The Olympics’ Importance

Anamika Dutta ‘20

Chief Culture Editor

The 2018 Winter Olympics kicked off on February 9 in Pyeongchang, South Korea. In the typical grand spectacle that is the Opening Ceremony, Pyeongchang delivered fireworks, drones that morphed into the famous Olympic rings, complex choreography, and an overall theme of peace, as Korean singers banded together to perform John Lennon’s timeless “Imagine.” Contributing to the aura of harmony and unity, North Korea and South Korea marched under a united flag for the first time in the history of the games, with millions of people watching worldwide.

Why do host countries spend billions of dollars preparing for the Olympics? What is it about the Olympics that catches the world’s attention and makes them so widely publicized and anticipated?

For some context, let’s go on a short history lesson. The Olympics originated in Olympia, Greece, in 776 B.C. The Games were components of a broader religious festival, in which athletes paid homage to Zeus and Pelops. Athletes were allowed to travel to Olympia from their respective cities without fear of being attacked. The winners were greatly recognized and given the satisfaction of asserting dominance over their neighboring cities. When the Games were reinstated in 1896, they brought together 14 nations, and their final renovation in 1912 solidified the first of the Modern Olympics. Since then, more than 200 countries come together every four years (either in the summer or the winter) to compete on a world stage. On a more obvious level, the Olympics provide accomplished athletes from all over the world in nearly every sport under the sun an opportunity to compete against other accomplished athletes from different countries. Winning a medal is not only a great source of pride for the athlete’s country, but also a symbol of years and years of hard work that have paid off for the athlete. It is incredibly exciting to see these athletes give their heart and soul in their respective events, especially for young kids who watch the Games and look up to the athletes. The Olympics transform the non-sports fan into an avid viewer, as people are so drawn in by the intensity and passion of the athletes towards their events. They serve as a source of patriotism to cheer for one’s country.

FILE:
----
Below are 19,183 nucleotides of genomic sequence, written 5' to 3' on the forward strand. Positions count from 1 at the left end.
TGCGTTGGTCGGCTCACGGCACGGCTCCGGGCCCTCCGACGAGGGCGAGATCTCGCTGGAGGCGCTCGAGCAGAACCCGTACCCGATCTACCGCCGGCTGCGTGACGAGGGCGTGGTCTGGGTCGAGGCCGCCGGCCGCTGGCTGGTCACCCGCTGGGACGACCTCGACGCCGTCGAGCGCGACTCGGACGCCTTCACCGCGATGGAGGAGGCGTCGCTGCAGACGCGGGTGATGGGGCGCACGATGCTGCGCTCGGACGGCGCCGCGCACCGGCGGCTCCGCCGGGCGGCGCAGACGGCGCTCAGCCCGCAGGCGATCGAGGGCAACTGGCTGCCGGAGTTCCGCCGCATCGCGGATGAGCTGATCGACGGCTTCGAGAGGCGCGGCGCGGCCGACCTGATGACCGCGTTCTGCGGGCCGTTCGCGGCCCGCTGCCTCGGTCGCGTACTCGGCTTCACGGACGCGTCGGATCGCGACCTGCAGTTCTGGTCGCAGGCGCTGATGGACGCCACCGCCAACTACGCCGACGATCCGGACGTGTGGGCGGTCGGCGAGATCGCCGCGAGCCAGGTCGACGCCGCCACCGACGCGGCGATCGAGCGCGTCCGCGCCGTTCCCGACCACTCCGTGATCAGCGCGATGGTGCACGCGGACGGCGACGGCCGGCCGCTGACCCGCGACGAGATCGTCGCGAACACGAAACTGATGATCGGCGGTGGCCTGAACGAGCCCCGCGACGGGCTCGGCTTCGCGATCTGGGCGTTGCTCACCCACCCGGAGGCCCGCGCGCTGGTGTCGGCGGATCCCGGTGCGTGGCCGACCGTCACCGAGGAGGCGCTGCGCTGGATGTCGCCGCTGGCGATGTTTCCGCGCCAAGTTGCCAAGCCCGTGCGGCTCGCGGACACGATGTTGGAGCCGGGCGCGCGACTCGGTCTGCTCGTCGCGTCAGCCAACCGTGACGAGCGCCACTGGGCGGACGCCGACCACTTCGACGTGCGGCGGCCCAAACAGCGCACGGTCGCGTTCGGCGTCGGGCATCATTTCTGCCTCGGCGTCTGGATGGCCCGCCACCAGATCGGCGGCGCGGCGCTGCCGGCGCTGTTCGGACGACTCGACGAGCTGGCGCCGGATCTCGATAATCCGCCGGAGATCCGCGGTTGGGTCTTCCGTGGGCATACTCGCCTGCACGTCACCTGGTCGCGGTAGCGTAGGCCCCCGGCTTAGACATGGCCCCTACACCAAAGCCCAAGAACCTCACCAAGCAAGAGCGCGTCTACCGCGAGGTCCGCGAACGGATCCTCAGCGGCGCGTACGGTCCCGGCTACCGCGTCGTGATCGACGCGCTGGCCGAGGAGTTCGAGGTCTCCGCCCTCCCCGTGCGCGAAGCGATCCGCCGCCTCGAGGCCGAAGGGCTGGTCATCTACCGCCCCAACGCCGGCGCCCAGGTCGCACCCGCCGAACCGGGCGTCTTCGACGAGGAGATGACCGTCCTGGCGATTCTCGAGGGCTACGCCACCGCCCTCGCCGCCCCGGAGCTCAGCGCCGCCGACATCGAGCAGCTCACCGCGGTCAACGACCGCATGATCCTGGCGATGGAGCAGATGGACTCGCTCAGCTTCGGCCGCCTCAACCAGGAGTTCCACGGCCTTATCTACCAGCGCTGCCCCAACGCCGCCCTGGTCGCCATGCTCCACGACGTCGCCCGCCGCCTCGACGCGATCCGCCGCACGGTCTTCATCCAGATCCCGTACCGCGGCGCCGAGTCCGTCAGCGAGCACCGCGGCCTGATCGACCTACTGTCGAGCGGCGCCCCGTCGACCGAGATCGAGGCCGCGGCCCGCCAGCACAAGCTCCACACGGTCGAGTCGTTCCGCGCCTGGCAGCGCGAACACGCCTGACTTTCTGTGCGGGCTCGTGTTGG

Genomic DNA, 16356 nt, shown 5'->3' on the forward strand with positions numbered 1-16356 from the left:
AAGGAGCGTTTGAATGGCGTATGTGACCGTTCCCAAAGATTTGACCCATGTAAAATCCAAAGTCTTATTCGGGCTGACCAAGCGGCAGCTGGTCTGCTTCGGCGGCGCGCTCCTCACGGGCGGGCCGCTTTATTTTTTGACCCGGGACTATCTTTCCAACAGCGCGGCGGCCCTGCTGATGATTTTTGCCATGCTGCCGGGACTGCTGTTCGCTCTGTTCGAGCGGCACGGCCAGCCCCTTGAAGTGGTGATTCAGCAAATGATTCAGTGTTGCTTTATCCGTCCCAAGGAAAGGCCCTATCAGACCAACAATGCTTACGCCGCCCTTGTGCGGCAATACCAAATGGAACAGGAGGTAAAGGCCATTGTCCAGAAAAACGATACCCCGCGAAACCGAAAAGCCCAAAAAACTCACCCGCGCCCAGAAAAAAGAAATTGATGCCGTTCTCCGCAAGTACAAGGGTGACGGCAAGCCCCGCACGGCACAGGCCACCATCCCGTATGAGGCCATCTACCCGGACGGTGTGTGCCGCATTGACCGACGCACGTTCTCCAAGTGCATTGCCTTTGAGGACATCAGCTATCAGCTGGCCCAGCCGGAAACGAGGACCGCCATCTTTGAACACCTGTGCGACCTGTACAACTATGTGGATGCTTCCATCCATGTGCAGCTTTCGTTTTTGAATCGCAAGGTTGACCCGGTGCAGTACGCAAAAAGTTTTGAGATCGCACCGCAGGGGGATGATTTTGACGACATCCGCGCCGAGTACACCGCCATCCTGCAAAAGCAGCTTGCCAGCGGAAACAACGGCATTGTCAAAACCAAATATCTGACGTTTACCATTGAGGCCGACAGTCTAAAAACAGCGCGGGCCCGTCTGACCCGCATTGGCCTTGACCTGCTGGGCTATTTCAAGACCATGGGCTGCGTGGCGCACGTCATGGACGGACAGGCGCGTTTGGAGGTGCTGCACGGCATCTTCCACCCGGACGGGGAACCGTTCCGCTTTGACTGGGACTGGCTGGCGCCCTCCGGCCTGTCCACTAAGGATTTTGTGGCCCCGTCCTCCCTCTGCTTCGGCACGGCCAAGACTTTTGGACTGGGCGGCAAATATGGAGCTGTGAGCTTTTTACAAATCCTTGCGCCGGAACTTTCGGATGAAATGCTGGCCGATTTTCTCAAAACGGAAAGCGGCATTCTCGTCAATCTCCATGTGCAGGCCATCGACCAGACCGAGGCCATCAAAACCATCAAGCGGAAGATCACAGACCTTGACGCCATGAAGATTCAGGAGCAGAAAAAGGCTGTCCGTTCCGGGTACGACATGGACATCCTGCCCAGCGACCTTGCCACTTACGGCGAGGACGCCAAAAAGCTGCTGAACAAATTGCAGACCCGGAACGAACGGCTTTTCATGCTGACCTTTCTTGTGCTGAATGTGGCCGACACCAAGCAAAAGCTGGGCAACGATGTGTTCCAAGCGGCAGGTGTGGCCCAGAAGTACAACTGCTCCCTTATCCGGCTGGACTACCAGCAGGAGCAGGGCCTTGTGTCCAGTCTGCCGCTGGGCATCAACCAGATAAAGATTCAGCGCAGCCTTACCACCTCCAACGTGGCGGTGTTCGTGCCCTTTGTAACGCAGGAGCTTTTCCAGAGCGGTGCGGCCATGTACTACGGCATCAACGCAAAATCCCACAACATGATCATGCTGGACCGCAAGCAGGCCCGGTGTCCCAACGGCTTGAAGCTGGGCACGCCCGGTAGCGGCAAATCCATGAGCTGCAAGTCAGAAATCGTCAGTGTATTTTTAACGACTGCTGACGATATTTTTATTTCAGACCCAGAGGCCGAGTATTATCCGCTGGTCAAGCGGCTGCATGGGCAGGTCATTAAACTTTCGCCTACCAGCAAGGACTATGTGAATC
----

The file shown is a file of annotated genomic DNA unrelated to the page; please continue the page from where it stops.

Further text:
On a deeper level, the Olympics are a symbol of the world’s countries putting aside their differences for the sake of fostering healthy competition. For two weeks every four years, the social, economic, and political struggles within our own countries and within the world are put to the side in a show of unity. For example, this year Vice President Mike Pence sat in the same box as South Korean president Moon Jae-in and North Korea’s leader’s sister, Kim Yo Jong, in the Opening Ceremony. Just the presence of these three people together, when President Trump has recently been trying to get the Kim regime to abolish their nuclear program through a flurry of tweets, speaks volumes about putting aside political differences to support the world’s athletes. The Olympics also represent a changing world: from the 1968 Black Power Salute in Mexico City, to the Team of Refugee Olympic Athletes in the 2016 Rio de Janeiro summer Games, to North Korea and South Korea marching under a unified flag almost two weeks ago, and to the U.S. team’s first two openly gay athletes in the Winter Olympics. As the world evolves, the Olympics evolve. In the process, they give us hope for a world with more unity and peace, which includes athletes who accurately represent the values and backgrounds of people in our countries.

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